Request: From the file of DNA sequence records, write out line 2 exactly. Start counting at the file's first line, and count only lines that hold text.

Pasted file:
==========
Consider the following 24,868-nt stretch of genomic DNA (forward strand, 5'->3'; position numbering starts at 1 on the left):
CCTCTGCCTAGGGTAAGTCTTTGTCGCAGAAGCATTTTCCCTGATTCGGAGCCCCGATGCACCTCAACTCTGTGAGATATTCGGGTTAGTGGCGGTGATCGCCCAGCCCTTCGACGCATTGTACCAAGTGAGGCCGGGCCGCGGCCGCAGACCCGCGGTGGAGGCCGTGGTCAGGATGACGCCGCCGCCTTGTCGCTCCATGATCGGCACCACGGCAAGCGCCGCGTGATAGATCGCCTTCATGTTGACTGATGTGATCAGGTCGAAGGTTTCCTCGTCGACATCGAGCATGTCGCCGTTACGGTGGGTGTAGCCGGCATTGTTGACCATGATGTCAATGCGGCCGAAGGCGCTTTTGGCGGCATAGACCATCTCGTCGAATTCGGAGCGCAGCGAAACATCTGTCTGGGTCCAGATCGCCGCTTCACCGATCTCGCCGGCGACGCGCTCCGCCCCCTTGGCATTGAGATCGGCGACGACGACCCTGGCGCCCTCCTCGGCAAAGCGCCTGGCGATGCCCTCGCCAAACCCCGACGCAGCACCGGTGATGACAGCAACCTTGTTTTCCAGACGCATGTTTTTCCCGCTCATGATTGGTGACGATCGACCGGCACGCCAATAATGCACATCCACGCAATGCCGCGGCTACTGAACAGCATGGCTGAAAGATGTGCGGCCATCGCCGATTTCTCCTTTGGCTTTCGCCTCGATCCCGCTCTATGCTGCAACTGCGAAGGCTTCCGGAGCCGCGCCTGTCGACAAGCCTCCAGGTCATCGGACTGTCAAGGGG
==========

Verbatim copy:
CCTCTGCCTAGGGTAAGTCTTTGTCGCAGAAGCATTTTCCCTGATTCGGAGCCCCGATGCACCTCAACTCTGTGAGATATTCGGGTTAGTGGCGGTGATCGCCCAGCCCTTCGACGCATTGTACCAAGTGAGGCCGGGCCGCGGCCGCAGACCCGCGGTGGAGGCCGTGGTCAGGATGACGCCGCCGCCTTGTCGCTCCATGATCGGCACCACGGCAAGCGCCGCGTGATAGATCGCCTTCATGTTGACTGATGTGATCAGGTCGAAGGTTTCCTCGTCGACATCGAGCATGTCGCCGTTACGGTGGGTGTAGCCGGCATTGTTGACCATGATGTCAATGCGGCCGAAGGCGCTTTTGGCGGCATAGACCATCTCGTCGAATTCGGAGCGCAGCGAAACATCTGTCTGGGTCCAGATCGCCGCTTCACCGATCTCGCCGGCGACGCGCTCCGCCCCCTTGGCATTGAGATCGGCGACGACGACCCTGGCGCCCTCCTCGGCAAAGCGCCTGGCGATGCCCTCGCCAAACCCCGACGCAGCACCGGTGATGACAGCAACCTTGTTTTCCAGACGCATGTTTTTCCCGCTCATGATTGGTGACGATCGACCGGCACGCCAATAATGCACATCCACGCAATGCCGCGGCTACTGAACAGCATGGCTGAAAGATGTGCGGCCATCGCCGATTTCTCCTTTGGCTTTCGCCTCGATCCCGCTCTATGCTGCAACTGCGAAGGCTTCCGGAGCCGCGCCTGTCGACAAGCCTCCAGGTCATCGGACTGTCAAGGGG